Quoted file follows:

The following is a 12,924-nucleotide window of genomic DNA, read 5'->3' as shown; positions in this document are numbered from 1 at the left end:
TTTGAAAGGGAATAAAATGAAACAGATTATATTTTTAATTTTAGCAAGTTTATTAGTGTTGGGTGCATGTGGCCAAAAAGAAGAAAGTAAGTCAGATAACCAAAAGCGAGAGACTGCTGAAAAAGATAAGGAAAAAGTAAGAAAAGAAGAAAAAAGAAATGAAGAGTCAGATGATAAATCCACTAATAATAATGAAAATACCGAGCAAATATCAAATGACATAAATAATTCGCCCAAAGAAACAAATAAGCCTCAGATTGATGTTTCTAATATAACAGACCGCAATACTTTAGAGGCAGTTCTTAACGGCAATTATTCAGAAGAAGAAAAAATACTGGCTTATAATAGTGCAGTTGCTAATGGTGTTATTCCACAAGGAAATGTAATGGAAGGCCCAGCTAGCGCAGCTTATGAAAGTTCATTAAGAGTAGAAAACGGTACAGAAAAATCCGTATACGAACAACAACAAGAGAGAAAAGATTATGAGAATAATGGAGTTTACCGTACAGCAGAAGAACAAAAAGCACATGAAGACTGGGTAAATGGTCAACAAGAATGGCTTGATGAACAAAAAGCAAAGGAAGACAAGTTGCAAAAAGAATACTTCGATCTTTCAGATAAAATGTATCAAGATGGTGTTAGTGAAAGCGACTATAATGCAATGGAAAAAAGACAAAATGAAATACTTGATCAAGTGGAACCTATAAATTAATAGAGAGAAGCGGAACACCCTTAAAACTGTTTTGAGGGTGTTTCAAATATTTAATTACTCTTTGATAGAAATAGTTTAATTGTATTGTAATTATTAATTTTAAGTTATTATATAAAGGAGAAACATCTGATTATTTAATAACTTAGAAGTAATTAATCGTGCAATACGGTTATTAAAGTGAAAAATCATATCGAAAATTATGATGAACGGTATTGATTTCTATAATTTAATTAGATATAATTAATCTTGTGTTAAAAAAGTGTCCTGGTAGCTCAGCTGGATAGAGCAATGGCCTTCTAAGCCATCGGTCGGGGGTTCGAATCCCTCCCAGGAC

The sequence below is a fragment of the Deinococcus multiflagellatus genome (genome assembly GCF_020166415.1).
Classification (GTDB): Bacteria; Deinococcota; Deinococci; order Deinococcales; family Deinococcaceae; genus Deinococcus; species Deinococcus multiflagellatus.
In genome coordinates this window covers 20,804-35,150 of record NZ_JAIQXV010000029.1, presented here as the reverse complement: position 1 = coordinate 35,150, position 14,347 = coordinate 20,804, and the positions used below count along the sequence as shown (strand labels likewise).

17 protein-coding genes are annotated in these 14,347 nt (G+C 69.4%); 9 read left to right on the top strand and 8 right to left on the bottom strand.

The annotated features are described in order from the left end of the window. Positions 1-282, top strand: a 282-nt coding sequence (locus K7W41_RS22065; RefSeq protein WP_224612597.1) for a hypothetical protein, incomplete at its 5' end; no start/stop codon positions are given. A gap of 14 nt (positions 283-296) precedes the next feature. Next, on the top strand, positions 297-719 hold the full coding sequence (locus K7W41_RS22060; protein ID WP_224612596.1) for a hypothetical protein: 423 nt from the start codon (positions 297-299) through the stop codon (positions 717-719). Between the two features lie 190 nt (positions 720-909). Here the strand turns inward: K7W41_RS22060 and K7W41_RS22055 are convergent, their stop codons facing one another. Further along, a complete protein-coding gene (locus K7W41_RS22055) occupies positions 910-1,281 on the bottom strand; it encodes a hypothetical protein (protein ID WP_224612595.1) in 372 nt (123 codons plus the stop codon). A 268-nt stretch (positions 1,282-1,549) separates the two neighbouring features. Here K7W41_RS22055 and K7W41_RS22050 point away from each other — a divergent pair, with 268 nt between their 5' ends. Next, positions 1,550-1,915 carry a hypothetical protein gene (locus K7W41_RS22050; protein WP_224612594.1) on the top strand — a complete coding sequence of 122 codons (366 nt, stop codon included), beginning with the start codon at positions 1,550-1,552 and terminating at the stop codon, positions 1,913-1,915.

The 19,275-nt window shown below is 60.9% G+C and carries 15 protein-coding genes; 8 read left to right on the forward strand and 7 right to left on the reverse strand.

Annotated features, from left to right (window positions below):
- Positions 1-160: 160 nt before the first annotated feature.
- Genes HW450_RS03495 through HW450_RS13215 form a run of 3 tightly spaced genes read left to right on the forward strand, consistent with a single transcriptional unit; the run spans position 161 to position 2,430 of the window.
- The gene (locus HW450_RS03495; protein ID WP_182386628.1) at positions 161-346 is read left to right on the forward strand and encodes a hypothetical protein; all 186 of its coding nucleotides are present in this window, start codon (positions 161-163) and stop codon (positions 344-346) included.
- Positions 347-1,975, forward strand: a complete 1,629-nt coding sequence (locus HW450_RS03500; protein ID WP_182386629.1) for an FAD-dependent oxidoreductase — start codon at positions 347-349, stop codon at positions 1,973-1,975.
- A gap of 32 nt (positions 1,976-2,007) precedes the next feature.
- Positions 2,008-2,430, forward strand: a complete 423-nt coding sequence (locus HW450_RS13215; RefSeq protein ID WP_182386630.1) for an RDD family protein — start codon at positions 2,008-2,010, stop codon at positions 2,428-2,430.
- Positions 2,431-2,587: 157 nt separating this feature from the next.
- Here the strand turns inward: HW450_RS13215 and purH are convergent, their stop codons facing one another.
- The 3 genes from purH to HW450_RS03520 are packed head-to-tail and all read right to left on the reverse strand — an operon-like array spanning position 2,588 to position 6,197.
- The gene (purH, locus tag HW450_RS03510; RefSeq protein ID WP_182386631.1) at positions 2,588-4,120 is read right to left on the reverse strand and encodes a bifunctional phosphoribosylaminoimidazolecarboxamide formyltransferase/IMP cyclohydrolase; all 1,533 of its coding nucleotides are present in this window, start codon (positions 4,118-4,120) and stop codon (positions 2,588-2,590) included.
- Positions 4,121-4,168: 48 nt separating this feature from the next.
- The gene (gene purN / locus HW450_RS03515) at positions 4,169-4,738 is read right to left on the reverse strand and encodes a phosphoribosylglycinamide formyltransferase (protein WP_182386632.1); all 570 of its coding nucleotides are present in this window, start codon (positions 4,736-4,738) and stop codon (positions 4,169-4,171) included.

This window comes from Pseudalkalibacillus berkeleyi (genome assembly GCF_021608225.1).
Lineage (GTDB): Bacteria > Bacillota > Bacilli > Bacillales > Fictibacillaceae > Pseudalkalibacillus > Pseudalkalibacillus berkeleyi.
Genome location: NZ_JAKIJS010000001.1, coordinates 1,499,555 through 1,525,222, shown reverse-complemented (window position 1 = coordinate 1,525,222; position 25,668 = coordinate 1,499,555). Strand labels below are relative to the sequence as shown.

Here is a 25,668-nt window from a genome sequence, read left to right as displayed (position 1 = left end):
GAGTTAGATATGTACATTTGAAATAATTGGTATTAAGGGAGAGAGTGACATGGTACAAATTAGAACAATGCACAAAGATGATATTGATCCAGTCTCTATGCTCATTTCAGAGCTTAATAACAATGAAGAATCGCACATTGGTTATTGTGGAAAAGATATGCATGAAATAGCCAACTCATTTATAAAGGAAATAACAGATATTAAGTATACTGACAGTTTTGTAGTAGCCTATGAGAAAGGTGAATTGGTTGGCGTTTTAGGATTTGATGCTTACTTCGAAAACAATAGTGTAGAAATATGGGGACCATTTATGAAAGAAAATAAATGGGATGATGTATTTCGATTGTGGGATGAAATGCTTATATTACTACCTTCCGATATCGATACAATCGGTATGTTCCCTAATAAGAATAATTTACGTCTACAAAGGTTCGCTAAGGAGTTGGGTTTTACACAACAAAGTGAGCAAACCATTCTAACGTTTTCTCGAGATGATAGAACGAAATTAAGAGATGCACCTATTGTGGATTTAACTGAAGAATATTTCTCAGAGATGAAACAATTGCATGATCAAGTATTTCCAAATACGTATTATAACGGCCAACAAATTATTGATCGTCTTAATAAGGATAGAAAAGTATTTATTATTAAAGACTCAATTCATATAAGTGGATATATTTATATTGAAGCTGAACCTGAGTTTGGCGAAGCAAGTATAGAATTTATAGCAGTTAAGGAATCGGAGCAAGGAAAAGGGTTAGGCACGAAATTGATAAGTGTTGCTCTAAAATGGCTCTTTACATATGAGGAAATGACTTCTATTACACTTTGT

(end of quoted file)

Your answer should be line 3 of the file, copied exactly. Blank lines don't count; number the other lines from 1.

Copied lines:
The sequence below is a fragment of the Deinococcus multiflagellatus genome (genome assembly GCF_020166415.1).